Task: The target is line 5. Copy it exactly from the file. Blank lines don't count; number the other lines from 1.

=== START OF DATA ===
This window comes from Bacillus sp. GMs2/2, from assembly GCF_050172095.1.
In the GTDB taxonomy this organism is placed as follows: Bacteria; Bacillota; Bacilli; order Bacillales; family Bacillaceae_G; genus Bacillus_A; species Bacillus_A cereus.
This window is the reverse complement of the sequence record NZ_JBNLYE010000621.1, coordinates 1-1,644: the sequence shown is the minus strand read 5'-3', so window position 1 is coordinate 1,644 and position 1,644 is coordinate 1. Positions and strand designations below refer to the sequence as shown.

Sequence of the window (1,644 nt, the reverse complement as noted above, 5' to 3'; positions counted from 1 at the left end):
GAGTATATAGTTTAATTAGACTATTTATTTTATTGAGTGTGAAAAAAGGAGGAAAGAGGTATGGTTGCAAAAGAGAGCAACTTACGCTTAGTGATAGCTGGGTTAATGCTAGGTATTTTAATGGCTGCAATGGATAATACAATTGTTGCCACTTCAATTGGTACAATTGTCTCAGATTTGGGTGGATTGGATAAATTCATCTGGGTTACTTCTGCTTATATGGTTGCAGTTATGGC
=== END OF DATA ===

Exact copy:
GAGTATATAGTTTAATTAGACTATTTATTTTATTGAGTGTGAAAAAAGGAGGAAAGAGGTATGGTTGCAAAAGAGAGCAACTTACGCTTAGTGATAGCTGGGTTAATGCTAGGTATTTTAATGGCTGCAATGGATAATACAATTGTTGCCACTTCAATTGGTACAATTGTCTCAGATTTGGGTGGATTGGATAAATTCATCTGGGTTACTTCTGCTTATATGGTTGCAGTTATGGC